The Holes and Patches in Machine Cinema

I would like to start by apologizing for the lateness of this blog post. I did not realize until far into the night that there was a blog post due this week. I understood that the status quo suggests that there would be one, but the chaos of the week threw me off. When I looked on Thursday morning for the assignment and the blog post was not assigned, I figured that it was because of recent events and the effort that we need to put into our Machinima. Speaking of which…

Machinima is a very odd type of entertainment. Its entire existence is a creative misuse of video games that were made for purposes unrelated to making stories. The great thing about this is that almost any game can be utilized to make a machinima. There isn’t one go to type of game that screams “make a movie out of me”. Of course some lend themselves to the task better than others but it isn’t taboo to use a new type of game to make a machinima. This gives machinima a huge affordance as a method for storytelling. Not only does it give you graphical elements for relatively little effort, but its stock of graphical content is nearly endless.

Of course, with affordances come constraints. Machinima in particular seems to scream out its constraints to the top of the world. The main constraint that I have found with machinima is the difficulty to make a smooth and seamless visual within most games. This constraint is obviously due to the fact that machinima is creative misuse and that the games were not designed to facilitate movie making. Because of its fundamental nature to the medium, the challenge of pacing can be seen in almost any machinima. For example, in Rooster Teeth’s Red vs Blue, the lack of freedom in the subtle actions of the characters made the show jarring to watch at first glance. The characters would bob their heads to indicate speech and do exaggerated actions to indicate emotion but Rooster Teeth tried their best to make it as naturally flowing as possible. However, the end result was that the audience just had to get used to the style and accept the limitations of the show. This broke some immersion but it really was the hardest thing to get over to start enjoying the show. Eventually, Rooster Teeth started animating certain scenes to give more options to a characters actions. However, these animations were sparse and only done when they were fairly necessary. This supplement allowed them to do bigger and better things for the show and in a way shows the potential for machinima without breaking out of the medium entirely.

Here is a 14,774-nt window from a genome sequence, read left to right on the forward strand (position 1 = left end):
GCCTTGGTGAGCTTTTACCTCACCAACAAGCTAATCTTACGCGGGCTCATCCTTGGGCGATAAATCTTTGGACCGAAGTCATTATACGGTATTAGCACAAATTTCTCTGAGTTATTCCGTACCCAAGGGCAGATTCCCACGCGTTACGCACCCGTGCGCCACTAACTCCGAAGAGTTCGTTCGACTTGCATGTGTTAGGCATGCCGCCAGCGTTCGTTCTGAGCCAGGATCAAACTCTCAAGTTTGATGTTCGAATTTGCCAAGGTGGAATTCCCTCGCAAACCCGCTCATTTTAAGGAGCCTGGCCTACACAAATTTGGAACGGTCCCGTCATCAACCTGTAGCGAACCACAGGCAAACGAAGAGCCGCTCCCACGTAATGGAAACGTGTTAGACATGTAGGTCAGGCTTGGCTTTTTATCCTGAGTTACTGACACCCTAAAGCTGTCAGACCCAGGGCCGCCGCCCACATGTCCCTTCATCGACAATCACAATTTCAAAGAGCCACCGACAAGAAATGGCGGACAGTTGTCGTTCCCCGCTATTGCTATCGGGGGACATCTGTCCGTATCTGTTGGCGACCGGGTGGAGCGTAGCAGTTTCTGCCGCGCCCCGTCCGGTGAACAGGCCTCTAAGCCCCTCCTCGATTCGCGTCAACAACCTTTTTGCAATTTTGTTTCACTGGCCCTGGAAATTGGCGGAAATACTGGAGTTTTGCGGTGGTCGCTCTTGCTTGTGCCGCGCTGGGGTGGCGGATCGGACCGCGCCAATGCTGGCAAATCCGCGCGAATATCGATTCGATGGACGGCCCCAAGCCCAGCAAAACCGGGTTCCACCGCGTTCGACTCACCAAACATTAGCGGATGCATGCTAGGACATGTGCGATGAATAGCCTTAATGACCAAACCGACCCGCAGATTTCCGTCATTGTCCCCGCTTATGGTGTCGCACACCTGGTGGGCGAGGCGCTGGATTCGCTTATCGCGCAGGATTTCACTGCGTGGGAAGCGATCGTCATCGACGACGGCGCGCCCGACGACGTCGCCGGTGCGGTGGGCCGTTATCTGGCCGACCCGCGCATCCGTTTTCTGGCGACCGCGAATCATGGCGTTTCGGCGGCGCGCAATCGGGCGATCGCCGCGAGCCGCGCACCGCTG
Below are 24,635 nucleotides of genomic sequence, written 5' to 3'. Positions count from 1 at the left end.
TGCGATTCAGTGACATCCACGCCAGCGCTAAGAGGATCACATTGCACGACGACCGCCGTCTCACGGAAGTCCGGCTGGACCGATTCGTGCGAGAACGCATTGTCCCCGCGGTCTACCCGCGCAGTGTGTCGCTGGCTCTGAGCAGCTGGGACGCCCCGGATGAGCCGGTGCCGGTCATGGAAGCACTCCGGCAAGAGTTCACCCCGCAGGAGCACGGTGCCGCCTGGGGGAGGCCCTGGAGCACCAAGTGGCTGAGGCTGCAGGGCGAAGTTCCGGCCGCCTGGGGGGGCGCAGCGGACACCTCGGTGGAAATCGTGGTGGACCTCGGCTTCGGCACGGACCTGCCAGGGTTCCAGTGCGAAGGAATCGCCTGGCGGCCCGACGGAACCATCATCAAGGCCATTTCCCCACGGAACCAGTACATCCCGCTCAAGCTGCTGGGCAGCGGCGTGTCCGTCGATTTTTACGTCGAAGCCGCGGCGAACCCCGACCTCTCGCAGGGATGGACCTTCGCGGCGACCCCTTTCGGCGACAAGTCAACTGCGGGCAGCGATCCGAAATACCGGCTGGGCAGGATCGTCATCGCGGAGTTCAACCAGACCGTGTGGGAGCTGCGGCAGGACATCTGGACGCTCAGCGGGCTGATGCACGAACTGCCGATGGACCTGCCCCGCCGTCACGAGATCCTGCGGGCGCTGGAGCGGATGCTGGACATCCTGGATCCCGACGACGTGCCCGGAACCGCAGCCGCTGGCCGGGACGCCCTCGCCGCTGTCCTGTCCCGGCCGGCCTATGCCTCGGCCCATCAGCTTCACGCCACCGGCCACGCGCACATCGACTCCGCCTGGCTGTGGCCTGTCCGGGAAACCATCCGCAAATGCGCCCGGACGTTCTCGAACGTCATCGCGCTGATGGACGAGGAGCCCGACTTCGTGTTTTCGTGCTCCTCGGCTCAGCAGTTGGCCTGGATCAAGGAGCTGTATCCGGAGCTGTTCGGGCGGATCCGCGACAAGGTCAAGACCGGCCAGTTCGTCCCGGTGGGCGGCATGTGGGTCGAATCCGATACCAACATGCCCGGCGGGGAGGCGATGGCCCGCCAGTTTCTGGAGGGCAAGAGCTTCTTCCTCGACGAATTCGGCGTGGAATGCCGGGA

Another major constraint of Machinima is being confined to the theme of the game that one chooses. There is of course the option to use many games, but this is jarring and can potentially hurt more than it helps. With these two major constraints in mind, our team decided that we should find a game with a desirable theme that could facilitate movie making (various camera angles, freedom of movement, etc.). We ended settling on a game that fulfills these criteria but also limits our storytelling options. I hope that we can make pull off a decent machinima with this game. (No, I am not telling you what that game is yet….)

-Jack

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2 thoughts on “The Holes and Patches in Machine Cinema